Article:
One of my very favorite comfort foods is wonton soup. If I see a recipe different from those I've tried, I must make it. To me, there's nothing so soothing and delectable than a soft wonton full of savory filling. This recipe from Martha Stewart Living included bok choy in the filling. Hooray! I've never made wonton soup with bok choy, so I had to correct that oversight. As it turns out, bok choy gives the dumplings a stronger taste than spinach, which was appreciated.
To those who think making wontons is laborious, I urge you to plunge in and make them. It's a simple process, which I detailed here. Once you do it, you'll get faster and faster, until you can turn them out very quickly.
This dish is my submission to Presto Pasta Night, which was started by the wonderful Ruth at Once Upon A Feast. Each Friday Ruth has a recap of wonderful pasta recipes from bloggers from all over the world. So, do stop by and check it out.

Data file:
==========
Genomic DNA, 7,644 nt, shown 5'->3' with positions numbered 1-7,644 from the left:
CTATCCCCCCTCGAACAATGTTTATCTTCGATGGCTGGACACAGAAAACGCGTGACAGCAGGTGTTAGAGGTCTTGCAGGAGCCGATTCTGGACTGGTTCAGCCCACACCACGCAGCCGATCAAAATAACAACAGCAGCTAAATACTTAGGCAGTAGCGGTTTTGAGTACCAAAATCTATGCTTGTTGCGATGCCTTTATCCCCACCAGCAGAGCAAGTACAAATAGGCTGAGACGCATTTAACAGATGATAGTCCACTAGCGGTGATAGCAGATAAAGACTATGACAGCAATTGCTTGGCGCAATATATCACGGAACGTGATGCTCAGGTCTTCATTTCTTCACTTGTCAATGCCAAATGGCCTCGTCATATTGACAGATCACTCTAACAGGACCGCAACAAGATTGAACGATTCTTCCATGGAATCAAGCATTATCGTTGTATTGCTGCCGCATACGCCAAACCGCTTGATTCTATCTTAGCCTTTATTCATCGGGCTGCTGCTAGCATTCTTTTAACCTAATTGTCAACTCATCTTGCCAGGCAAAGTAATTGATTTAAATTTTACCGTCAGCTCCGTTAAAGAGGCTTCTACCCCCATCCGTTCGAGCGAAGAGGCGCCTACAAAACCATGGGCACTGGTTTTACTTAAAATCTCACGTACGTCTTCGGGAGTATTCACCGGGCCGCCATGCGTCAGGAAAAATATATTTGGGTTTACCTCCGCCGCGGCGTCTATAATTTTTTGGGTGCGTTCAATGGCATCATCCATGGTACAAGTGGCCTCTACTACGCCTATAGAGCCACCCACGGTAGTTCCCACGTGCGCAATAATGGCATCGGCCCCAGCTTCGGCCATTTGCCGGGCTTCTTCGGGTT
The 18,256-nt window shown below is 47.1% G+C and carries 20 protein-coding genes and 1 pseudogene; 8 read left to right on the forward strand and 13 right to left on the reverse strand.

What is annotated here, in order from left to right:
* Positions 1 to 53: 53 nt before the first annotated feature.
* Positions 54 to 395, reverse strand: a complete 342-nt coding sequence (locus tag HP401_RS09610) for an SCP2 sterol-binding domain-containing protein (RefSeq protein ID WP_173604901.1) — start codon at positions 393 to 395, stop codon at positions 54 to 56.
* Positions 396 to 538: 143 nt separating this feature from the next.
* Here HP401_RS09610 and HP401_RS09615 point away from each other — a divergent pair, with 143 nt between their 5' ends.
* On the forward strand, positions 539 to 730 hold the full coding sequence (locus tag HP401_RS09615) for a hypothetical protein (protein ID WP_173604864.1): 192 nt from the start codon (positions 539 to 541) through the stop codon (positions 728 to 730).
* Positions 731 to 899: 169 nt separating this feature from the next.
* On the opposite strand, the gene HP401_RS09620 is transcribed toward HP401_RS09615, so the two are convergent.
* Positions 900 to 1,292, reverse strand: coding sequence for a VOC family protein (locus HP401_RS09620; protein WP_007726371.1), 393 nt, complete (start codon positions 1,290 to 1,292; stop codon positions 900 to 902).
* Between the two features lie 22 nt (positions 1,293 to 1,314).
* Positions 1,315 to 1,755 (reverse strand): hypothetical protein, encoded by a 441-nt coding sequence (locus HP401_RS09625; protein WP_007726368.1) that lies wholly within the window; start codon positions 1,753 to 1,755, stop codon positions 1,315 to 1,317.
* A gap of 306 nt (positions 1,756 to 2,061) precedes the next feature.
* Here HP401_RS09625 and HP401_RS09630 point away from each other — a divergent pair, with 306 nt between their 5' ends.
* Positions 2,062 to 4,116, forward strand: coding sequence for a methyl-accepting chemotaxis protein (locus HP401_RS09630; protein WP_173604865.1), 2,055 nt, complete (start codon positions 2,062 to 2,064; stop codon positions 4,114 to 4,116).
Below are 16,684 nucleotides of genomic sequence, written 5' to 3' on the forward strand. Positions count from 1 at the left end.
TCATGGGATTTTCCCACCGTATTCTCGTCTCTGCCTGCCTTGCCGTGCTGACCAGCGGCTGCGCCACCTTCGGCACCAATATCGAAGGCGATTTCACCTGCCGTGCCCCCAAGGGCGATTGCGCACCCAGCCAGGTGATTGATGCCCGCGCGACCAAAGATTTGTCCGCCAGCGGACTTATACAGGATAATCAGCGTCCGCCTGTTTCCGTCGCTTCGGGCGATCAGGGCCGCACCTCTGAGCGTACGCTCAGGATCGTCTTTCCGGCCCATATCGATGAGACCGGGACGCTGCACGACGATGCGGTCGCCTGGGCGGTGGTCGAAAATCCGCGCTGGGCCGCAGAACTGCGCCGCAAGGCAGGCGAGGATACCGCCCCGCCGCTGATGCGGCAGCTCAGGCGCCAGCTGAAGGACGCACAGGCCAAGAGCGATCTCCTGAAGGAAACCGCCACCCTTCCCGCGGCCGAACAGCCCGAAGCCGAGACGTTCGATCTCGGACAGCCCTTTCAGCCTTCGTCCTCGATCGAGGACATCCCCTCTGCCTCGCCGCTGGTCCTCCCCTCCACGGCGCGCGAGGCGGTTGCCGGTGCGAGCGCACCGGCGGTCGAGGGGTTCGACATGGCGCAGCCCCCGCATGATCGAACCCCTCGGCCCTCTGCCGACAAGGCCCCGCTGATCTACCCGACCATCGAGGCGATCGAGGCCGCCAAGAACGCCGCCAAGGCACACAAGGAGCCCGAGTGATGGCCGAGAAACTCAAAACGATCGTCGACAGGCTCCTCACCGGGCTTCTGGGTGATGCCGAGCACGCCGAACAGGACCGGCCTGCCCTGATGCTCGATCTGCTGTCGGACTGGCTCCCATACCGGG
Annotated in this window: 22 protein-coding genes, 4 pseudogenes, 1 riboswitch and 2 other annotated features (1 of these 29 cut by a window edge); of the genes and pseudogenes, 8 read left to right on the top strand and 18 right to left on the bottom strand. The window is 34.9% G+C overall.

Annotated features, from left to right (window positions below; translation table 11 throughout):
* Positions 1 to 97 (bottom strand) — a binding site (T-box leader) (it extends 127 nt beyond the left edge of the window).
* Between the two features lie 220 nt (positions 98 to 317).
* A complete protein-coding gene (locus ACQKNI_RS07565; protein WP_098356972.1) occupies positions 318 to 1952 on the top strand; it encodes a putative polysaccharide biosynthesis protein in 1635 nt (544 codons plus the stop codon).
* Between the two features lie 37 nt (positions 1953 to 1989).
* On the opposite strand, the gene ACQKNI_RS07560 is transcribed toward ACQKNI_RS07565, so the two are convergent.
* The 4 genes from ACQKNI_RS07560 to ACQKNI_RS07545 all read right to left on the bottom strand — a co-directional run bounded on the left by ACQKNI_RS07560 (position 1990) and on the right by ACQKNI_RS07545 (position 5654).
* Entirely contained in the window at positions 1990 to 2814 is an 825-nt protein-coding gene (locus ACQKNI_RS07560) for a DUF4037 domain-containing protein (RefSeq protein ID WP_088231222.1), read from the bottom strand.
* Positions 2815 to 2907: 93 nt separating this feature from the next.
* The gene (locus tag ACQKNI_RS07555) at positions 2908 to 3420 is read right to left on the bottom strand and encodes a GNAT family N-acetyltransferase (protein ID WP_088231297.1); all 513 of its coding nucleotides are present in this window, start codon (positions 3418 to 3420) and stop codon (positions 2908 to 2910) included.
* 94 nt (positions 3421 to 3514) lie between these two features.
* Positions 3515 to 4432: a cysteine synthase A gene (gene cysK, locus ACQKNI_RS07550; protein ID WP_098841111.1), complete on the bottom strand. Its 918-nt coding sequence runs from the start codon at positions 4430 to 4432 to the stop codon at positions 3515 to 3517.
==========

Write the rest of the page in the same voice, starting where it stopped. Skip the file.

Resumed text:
Turkey And Bok Choy Soup
(Martha Stewart Living)
1 1/2 pounds bok choy leaves only-from about 4 pounds bok choy. Use the stems for stir fry.
about 8 ounces ground turkey
1-2 teaspoons ground ginger root
1 Tablespoon soy sauce
1-1/2 Tablespoons Shaoxing cooking wine or dry sherry wine
20 square wonton wrappers
1 quart chicken stock
pinch of sugar
1/2 teaspoon salt
optional garnishes, sliced bok choy, sliced scallions, shitake mushrooms
Boil a large pot of water and add the bok choy and cook for about 2 minutes. Drain and let cool. Press out excess liquid, roll in a towel and wring out the extra liquid. Transfer to food processer and process until coarsely chopped. Add the turkey, ginger, soy sauce, sugar, salt, wine, and pulse until a coarse puree is formed.
Make wonton by placing 1 tablespoon filling in center of a wrapper, moisten edges with water, fold to make a triangle, then fold moistened corners together and pinch. (The wonton wrapper package will show you how to do this.) Cover the wontons with a towel as you finish them. When finished, drop them in a large pot of boiling water and cook over medium high heat until they rise and float on the top of the water, or about 3 minutes. Try a test dumpling to see if they are done. Scoop the finished dumplings into a large tureen and ladle hot chicken stock over them. Or put 3 to 4 wontons in individual bowls and ladle the stock over them. Garnish with bok choy, scallions or mushrooms.